Tangerine orange, teal and fire engine red are striking hues on their own – let alone as part of the same colour scheme.
In the Southside home that interior designer Anji Connell shares with her husband and their pup Fifi, however, this electric palette works surprisingly well – especially when combined with edgy, digital wall art, futuristic furniture and industrial materials. “I’m very colour driven, which I try to control,” says the designer. “I like a space to be clean and contemporary but quite eclectic, and I can’t help but bring in a whimsical element.”
Although there’s no shortage of whimsy and fun in this home, the designer was careful to strike the right balance by cleverly separating the open-plan space into three different zones: the kitchen and dining area, the living room and the master suite.
As well as going full throttle on colour, Anji adopts a no-holds-barred approach to furniture and fixtures. Each of the bespoke pieces in her home was designed with space-saving in mind, but aesthetics were not forgotten. Anji designed the teal-toned, floor-to-ceiling glass doors in the kitchen and main foyer, for example, to conceal the stove top and hood, as well as the fully stocked wet bar. She also created a kitchen island surfaced in smooth Corian, adding cool barstools for an informal eating area.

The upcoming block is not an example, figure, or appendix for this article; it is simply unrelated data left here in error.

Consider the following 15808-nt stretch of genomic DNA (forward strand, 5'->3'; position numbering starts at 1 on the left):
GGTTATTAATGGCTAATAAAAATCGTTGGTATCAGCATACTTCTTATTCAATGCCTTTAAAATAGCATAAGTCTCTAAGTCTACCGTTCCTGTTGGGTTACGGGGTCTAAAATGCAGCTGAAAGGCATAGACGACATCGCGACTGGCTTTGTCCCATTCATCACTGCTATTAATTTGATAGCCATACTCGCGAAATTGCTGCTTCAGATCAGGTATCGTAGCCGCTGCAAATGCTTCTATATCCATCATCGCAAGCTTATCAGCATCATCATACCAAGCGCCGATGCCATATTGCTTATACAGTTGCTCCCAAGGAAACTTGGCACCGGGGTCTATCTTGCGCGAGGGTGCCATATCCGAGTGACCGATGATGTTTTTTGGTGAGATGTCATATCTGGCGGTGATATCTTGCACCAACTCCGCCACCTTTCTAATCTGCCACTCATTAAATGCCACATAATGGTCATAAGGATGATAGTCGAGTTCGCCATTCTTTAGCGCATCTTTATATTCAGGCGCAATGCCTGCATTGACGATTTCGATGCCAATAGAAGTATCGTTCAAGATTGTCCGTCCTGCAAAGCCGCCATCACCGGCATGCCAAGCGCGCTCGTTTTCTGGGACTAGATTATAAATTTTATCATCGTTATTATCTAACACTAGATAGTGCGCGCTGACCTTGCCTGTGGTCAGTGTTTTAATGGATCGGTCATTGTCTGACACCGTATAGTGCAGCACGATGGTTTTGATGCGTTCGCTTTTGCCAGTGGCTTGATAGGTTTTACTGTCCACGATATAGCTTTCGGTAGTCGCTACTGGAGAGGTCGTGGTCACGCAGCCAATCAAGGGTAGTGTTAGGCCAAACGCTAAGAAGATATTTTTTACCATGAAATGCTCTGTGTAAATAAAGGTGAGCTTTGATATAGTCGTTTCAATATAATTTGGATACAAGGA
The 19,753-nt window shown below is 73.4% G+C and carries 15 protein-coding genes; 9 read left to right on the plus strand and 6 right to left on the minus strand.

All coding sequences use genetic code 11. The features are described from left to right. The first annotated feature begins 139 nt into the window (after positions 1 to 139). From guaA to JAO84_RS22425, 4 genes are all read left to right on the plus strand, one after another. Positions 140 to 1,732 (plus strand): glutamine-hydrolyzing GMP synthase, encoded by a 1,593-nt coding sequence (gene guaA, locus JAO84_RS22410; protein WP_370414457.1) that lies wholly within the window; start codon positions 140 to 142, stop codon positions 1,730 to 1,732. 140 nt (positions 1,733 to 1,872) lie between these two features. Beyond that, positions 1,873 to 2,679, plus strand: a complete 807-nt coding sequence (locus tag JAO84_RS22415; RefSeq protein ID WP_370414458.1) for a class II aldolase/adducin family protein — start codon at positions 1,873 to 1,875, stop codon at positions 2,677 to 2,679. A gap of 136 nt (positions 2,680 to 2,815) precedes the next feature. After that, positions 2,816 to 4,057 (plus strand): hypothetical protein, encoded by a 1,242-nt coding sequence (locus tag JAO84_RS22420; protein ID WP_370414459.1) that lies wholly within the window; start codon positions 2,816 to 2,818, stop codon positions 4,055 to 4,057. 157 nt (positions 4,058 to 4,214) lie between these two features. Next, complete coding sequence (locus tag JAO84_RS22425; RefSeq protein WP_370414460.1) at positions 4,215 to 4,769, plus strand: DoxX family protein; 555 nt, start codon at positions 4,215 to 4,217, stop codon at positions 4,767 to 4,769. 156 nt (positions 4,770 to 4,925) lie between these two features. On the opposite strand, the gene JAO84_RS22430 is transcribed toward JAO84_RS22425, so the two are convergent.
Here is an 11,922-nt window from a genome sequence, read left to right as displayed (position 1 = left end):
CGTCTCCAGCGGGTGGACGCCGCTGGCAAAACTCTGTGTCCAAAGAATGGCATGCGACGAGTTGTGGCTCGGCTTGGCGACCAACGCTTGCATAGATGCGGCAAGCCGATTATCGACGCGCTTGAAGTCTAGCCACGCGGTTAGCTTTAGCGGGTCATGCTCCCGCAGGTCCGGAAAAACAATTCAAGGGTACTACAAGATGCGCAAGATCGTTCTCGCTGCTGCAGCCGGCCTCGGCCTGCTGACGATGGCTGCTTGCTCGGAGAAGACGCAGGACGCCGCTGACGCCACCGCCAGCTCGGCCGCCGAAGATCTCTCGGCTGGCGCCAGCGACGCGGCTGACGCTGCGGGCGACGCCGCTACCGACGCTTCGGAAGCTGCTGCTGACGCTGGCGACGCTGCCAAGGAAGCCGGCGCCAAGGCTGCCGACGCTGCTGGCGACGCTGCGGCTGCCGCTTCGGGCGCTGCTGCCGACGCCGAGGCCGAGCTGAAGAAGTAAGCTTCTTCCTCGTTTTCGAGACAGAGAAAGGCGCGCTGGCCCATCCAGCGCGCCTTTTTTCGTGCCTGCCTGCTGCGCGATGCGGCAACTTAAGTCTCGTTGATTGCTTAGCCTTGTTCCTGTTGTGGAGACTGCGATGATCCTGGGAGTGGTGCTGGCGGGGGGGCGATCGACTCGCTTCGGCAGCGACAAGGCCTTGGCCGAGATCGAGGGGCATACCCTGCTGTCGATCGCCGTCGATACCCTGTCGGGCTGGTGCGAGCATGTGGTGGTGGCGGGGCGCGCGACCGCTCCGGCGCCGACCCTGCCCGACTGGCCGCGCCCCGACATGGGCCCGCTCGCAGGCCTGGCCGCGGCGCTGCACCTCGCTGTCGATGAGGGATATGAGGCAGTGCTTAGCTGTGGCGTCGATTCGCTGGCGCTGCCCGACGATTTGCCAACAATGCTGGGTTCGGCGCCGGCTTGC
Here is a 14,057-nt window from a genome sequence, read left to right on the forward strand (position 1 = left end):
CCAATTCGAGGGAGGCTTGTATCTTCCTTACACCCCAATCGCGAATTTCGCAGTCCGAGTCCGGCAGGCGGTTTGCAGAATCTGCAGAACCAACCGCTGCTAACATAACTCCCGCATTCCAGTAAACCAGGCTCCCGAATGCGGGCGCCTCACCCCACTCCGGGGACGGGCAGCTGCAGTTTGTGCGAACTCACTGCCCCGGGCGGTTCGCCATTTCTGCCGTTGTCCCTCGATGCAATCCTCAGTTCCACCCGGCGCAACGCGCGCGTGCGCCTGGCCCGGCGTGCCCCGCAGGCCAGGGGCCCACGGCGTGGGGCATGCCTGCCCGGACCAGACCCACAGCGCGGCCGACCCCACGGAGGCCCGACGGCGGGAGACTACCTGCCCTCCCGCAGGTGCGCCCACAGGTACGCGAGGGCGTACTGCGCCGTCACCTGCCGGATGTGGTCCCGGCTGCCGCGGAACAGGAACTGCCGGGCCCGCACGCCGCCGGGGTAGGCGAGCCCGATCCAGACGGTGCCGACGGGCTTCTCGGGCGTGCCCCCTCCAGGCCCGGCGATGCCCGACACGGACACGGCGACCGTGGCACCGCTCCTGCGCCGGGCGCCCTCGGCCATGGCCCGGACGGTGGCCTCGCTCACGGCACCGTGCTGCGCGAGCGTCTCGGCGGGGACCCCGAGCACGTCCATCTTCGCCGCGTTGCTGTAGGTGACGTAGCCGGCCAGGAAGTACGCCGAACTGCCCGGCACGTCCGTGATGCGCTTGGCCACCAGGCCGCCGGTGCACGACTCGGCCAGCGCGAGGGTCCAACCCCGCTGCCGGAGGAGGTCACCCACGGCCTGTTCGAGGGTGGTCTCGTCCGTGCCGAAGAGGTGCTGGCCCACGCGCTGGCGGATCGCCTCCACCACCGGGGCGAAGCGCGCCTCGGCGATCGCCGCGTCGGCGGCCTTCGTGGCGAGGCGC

Original art works – such as Pakpoom Silaphan’s pop art piece of Barack Obama, which hangs in the living room – crop up in all areas of the home. It can even be found in the back of Anji’s closet, because she simply “cannot stop buying good art.” The designer’s love of pop art carries through to the bedroom: here, a visually arresting portrait of a woman dominates one wall. It’s an image Anji had saved on her laptop and forgotten about, before rediscovering it and having it blown up and printed onto glass panels.
The black-and-white image pops against the cherry tones Anji chose for this space. She used this bold hue on everything from the coloured glass wardrobe doors to the rich, leather lining inside the closets. She also used the same ruby shade in the bathroom, teaming it with a sculptural Antonio Lupi sink and bathtub in white. “The sink was so beautiful I just couldn’t resist getting it,” says Anji.
To top off the look, she placed a bioethanol fireplace next to the tub, used as part of the divider separating the bathroom from the living room. “When you sit in the tub and look through the fire, you can capture a glimpse of the mountains,” she says.
Anji has clearly thought of every last detail in her striking home – and yet, despite her rigorous approach, the space perfectly captures the spirit of creativity and fun.
Photography: Edgar Tapan